iPhone security - Still needs work done

Bernd Marienfeldt uncovered a major security hole in iPhones armour (yes, another one).

These risks should be mitigated to acceptable levels. A portable-computing device and -electronic storage media that contains confidential, personal, or sensitive information should use encryption or equally strong measures to protect the data while they are in transit or stored.

The Apple iPhone can’t fully satisfy the requirements. People should understand that the iPhone 3GS fails to provide full disk encryption (FDE) which renders useless by how the phone manages the protection of the encryption key and that the authentication model for the FDE is also broken.
Like most people, I use my iPhone to keep all my personal and professional correspondence within reach whenever I need it. Unlike most people I know what the risks are, both physical as well as logical. And yet I still decided to take my chances. Why? Because the potential loss to me is equal to the cost of obtaining a new device:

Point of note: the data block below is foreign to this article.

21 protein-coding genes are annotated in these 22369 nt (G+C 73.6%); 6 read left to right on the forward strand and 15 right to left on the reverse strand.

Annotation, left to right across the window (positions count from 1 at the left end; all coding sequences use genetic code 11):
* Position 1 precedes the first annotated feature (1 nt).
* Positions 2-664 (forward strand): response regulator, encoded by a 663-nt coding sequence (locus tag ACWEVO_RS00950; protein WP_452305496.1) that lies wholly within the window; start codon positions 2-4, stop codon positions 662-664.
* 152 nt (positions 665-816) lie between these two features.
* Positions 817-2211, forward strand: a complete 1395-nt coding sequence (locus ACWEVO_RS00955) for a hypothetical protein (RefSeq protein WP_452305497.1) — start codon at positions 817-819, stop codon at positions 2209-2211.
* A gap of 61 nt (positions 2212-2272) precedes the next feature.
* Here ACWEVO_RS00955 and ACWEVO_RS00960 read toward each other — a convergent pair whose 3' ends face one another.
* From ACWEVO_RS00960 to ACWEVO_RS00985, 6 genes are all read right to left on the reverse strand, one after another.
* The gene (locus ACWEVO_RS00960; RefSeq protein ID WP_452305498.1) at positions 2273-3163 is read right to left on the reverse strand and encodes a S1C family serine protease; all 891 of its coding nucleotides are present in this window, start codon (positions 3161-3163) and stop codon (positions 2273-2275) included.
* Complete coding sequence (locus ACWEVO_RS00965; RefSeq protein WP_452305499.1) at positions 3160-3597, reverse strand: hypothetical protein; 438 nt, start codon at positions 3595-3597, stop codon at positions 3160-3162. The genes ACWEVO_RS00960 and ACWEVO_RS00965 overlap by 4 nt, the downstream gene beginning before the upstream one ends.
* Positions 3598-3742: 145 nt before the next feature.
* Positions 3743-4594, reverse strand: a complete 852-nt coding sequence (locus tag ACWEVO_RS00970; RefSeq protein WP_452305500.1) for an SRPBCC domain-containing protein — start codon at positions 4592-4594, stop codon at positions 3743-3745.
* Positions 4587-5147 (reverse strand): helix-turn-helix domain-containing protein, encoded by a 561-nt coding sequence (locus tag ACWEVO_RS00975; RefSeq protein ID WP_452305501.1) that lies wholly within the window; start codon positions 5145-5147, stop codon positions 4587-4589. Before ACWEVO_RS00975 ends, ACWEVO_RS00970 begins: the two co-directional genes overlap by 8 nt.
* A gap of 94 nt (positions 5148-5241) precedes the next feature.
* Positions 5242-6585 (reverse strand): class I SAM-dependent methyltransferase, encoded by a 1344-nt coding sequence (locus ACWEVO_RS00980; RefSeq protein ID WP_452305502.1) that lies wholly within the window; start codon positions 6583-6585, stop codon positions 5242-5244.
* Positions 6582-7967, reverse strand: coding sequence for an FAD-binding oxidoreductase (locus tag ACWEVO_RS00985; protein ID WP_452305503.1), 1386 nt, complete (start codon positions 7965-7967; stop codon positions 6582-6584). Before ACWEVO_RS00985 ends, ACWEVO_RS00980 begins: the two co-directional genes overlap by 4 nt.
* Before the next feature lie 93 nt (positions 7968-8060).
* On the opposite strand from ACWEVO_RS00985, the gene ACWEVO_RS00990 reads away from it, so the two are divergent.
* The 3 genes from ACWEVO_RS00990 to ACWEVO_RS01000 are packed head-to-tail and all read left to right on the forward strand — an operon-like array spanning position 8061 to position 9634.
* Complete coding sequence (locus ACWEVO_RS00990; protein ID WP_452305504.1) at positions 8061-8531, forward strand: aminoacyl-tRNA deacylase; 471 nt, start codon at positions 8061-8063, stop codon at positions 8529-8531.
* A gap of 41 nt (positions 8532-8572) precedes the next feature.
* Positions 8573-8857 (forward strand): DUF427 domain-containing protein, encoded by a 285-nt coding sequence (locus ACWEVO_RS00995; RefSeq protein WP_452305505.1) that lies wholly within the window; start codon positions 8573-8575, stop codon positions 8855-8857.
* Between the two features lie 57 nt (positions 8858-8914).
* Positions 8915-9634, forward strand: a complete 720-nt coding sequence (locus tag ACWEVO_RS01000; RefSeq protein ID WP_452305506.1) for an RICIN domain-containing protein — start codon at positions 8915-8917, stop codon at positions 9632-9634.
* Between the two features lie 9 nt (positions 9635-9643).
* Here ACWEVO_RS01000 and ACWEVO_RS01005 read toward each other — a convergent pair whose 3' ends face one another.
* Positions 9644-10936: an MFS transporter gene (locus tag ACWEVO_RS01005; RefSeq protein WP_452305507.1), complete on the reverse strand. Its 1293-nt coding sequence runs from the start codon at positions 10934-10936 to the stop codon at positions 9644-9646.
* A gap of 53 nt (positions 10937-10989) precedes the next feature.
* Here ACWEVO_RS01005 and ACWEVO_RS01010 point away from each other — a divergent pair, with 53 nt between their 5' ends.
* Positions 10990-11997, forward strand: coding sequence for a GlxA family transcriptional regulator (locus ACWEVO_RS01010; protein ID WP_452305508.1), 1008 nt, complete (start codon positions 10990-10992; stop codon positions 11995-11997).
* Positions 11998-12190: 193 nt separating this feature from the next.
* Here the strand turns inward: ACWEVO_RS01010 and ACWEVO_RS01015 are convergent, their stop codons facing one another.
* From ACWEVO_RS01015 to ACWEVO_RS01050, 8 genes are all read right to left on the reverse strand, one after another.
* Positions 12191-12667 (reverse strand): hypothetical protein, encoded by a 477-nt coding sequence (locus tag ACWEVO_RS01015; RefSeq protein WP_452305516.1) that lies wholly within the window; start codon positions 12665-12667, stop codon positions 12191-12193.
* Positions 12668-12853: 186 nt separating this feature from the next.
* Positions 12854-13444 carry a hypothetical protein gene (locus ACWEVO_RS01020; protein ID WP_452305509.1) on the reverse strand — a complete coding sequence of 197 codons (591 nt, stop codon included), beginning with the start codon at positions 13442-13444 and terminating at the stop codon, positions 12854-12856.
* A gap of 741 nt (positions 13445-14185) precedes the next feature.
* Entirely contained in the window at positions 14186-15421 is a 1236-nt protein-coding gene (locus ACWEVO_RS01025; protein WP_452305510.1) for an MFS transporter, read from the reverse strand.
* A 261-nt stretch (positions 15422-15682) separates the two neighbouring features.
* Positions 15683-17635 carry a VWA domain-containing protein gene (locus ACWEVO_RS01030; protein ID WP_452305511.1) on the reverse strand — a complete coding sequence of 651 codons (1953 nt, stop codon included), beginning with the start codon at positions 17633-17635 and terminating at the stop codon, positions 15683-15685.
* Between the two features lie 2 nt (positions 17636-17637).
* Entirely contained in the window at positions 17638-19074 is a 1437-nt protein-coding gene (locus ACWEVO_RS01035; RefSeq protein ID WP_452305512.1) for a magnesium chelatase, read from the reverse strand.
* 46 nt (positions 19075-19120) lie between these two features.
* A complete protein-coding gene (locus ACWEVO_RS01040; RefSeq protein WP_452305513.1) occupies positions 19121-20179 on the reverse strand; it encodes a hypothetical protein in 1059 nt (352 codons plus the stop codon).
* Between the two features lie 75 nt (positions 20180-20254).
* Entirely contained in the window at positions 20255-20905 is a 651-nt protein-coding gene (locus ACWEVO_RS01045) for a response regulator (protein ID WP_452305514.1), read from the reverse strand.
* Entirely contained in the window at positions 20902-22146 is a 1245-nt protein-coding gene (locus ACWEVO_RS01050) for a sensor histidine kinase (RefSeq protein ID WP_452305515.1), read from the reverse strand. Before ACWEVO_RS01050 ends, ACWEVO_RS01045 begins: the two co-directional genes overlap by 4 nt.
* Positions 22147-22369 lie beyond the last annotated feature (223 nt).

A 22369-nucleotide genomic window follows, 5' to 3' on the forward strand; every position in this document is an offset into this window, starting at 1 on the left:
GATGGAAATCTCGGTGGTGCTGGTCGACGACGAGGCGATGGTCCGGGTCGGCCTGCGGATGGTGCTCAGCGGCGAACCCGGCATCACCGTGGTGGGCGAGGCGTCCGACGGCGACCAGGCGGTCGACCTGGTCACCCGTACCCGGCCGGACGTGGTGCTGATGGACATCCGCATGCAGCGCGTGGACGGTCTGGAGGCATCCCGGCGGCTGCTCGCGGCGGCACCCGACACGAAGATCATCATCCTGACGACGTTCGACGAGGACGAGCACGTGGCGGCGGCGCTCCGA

• Probability of someone skilled enough to obtain the information off the pin protected iPhone is very low.
  • It is much more probable that, if my phone was stolen, it would be rebuilt, with all information on it lost.
Now that it is known that logical protection doesn’t afford you much once the attacker has physical access to it, what can you do to keep your data secure?
  1. Treat your electronic wallet the same as you do your money wallet: don’t whip it out everywhere, be careful where you leave it when out on town.
  2. Only carry with you that what you absolutely must: there is no need to have access to absolutely everything from your mobile, just in case.
  3. Keep your mailbox sync to the last few days only. Mail on the go is too keep up with recent stuff, not to archive everything.
  4. Know the risks: if information on your mobile device is damning if it gets public, maybe you shouldn’t keep it on your mobile.